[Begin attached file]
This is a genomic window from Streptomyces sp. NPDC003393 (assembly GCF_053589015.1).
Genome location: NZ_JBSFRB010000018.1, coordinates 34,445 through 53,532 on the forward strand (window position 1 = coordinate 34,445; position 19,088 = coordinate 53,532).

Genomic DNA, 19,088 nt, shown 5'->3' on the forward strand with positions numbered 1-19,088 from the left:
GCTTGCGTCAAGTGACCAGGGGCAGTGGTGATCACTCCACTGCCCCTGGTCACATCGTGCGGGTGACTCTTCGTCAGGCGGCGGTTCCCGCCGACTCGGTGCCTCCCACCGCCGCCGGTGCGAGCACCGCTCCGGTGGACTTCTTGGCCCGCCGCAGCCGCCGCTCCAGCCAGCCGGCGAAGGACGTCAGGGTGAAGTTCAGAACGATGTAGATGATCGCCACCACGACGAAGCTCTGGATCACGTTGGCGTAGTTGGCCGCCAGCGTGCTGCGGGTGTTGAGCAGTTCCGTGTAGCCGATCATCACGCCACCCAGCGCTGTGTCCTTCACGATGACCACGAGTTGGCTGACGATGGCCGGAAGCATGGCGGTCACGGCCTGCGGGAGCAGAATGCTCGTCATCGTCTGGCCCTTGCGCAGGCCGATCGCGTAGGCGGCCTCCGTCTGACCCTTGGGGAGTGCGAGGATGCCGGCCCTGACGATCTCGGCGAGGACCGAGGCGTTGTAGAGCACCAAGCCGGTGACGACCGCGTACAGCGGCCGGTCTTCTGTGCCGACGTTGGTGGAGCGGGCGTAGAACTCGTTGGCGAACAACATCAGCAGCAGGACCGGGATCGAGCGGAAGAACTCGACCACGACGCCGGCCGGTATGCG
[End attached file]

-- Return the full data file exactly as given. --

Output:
This is a genomic window from Streptomyces sp. NPDC003393 (assembly GCF_053589015.1).
Genome location: NZ_JBSFRB010000018.1, coordinates 34,445 through 53,532 on the forward strand (window position 1 = coordinate 34,445; position 19,088 = coordinate 53,532).

Genomic DNA, 19,088 nt, shown 5'->3' on the forward strand with positions numbered 1-19,088 from the left:
GCTTGCGTCAAGTGACCAGGGGCAGTGGTGATCACTCCACTGCCCCTGGTCACATCGTGCGGGTGACTCTTCGTCAGGCGGCGGTTCCCGCCGACTCGGTGCCTCCCACCGCCGCCGGTGCGAGCACCGCTCCGGTGGACTTCTTGGCCCGCCGCAGCCGCCGCTCCAGCCAGCCGGCGAAGGACGTCAGGGTGAAGTTCAGAACGATGTAGATGATCGCCACCACGACGAAGCTCTGGATCACGTTGGCGTAGTTGGCCGCCAGCGTGCTGCGGGTGTTGAGCAGTTCCGTGTAGCCGATCATCACGCCACCCAGCGCTGTGTCCTTCACGATGACCACGAGTTGGCTGACGATGGCCGGAAGCATGGCGGTCACGGCCTGCGGGAGCAGAATGCTCGTCATCGTCTGGCCCTTGCGCAGGCCGATCGCGTAGGCGGCCTCCGTCTGACCCTTGGGGAGTGCGAGGATGCCGGCCCTGACGATCTCGGCGAGGACCGAGGCGTTGTAGAGCACCAAGCCGGTGACGACCGCGTACAGCGGCCGGTCTTCTGTGCCGACGTTGGTGGAGCGGGCGTAGAACTCGTTGGCGAACAACATCAGCAGCAGGACCGGGATCGAGCGGAAGAACTCGACCACGACGCCGGCCGGTATGCG